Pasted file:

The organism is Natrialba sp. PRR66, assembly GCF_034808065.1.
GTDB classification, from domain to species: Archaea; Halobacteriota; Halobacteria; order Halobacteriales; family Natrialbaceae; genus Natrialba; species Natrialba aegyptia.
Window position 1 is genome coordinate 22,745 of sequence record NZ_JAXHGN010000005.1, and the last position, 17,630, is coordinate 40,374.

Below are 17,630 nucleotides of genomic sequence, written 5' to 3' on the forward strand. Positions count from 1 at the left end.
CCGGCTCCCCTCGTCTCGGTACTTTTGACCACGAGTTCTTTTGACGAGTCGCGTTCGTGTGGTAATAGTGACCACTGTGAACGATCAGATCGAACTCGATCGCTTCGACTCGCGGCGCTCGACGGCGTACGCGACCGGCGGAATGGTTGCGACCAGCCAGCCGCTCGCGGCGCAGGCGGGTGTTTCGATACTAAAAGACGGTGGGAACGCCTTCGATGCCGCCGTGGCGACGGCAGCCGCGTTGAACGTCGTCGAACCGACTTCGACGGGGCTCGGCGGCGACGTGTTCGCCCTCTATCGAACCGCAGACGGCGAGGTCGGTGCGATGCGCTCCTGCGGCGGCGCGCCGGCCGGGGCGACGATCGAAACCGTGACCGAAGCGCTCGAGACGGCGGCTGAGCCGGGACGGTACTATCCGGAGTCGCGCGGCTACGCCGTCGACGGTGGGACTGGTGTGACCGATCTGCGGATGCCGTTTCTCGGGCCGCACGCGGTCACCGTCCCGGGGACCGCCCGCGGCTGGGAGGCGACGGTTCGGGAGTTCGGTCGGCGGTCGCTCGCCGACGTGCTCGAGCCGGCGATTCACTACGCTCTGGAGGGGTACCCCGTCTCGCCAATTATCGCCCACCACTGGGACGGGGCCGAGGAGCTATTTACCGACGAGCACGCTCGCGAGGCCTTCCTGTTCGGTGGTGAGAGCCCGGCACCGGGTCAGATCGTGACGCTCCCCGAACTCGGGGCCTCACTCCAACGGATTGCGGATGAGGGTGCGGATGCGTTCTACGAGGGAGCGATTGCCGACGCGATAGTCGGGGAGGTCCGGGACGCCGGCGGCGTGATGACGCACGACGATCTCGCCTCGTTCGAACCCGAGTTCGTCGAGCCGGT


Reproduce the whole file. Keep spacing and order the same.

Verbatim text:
The organism is Natrialba sp. PRR66, assembly GCF_034808065.1.
GTDB classification, from domain to species: Archaea; Halobacteriota; Halobacteria; order Halobacteriales; family Natrialbaceae; genus Natrialba; species Natrialba aegyptia.
Window position 1 is genome coordinate 22,745 of sequence record NZ_JAXHGN010000005.1, and the last position, 17,630, is coordinate 40,374.

Below are 17,630 nucleotides of genomic sequence, written 5' to 3' on the forward strand. Positions count from 1 at the left end.
CCGGCTCCCCTCGTCTCGGTACTTTTGACCACGAGTTCTTTTGACGAGTCGCGTTCGTGTGGTAATAGTGACCACTGTGAACGATCAGATCGAACTCGATCGCTTCGACTCGCGGCGCTCGACGGCGTACGCGACCGGCGGAATGGTTGCGACCAGCCAGCCGCTCGCGGCGCAGGCGGGTGTTTCGATACTAAAAGACGGTGGGAACGCCTTCGATGCCGCCGTGGCGACGGCAGCCGCGTTGAACGTCGTCGAACCGACTTCGACGGGGCTCGGCGGCGACGTGTTCGCCCTCTATCGAACCGCAGACGGCGAGGTCGGTGCGATGCGCTCCTGCGGCGGCGCGCCGGCCGGGGCGACGATCGAAACCGTGACCGAAGCGCTCGAGACGGCGGCTGAGCCGGGACGGTACTATCCGGAGTCGCGCGGCTACGCCGTCGACGGTGGGACTGGTGTGACCGATCTGCGGATGCCGTTTCTCGGGCCGCACGCGGTCACCGTCCCGGGGACCGCCCGCGGCTGGGAGGCGACGGTTCGGGAGTTCGGTCGGCGGTCGCTCGCCGACGTGCTCGAGCCGGCGATTCACTACGCTCTGGAGGGGTACCCCGTCTCGCCAATTATCGCCCACCACTGGGACGGGGCCGAGGAGCTATTTACCGACGAGCACGCTCGCGAGGCCTTCCTGTTCGGTGGTGAGAGCCCGGCACCGGGTCAGATCGTGACGCTCCCCGAACTCGGGGCCTCACTCCAACGGATTGCGGATGAGGGTGCGGATGCGTTCTACGAGGGAGCGATTGCCGACGCGATAGTCGGGGAGGTCCGGGACGCCGGCGGCGTGATGACGCACGACGATCTCGCCTCGTTCGAACCCGAGTTCGTCGAGCCGGT